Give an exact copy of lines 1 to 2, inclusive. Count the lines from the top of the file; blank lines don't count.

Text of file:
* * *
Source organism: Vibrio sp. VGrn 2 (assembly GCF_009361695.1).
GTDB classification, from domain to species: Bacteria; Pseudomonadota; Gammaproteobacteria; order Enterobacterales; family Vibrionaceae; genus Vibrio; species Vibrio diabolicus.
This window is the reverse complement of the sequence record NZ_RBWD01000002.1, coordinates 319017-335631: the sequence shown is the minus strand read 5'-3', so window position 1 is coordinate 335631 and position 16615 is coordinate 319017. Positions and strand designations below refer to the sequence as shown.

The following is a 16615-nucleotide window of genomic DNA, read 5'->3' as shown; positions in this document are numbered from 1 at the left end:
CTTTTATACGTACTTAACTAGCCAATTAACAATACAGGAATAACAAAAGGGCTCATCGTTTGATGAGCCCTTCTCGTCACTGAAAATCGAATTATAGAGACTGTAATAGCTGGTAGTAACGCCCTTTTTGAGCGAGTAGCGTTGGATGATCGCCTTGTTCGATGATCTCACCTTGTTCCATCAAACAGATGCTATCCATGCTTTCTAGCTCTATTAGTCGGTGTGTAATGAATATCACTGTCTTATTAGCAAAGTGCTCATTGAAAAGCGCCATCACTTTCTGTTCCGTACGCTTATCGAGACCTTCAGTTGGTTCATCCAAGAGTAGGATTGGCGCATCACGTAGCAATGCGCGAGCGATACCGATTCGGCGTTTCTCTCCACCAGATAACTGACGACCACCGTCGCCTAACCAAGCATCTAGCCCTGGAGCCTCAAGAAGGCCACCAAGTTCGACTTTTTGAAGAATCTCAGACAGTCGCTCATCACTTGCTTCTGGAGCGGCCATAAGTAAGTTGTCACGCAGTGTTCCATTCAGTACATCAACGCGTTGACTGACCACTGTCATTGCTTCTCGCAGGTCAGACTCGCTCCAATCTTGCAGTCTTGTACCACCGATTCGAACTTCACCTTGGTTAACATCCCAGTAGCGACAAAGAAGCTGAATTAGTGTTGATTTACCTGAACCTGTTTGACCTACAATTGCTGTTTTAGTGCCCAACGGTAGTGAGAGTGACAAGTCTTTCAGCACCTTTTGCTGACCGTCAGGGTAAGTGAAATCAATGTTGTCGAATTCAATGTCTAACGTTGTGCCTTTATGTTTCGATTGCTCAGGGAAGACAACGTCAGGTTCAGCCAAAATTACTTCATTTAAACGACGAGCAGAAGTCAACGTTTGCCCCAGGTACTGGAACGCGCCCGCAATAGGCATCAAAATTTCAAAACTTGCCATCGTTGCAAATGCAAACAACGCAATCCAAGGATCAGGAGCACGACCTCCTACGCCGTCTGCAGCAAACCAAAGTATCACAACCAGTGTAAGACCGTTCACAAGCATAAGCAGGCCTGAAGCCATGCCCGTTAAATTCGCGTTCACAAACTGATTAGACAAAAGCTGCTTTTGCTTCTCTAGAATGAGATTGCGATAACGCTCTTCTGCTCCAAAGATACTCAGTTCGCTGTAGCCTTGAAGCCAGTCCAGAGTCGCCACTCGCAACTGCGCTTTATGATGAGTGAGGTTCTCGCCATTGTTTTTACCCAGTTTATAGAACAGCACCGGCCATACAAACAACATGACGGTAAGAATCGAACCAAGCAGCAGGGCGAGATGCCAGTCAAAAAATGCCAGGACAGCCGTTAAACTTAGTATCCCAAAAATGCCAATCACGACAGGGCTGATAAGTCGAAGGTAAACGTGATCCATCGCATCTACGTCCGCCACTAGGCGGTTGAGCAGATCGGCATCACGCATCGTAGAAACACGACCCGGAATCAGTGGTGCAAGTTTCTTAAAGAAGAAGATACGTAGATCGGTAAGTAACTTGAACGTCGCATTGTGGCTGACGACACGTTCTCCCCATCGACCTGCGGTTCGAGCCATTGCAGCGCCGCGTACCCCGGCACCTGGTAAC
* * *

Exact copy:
Source organism: Vibrio sp. VGrn 2 (assembly GCF_009361695.1).
GTDB classification, from domain to species: Bacteria; Pseudomonadota; Gammaproteobacteria; order Enterobacterales; family Vibrionaceae; genus Vibrio; species Vibrio diabolicus.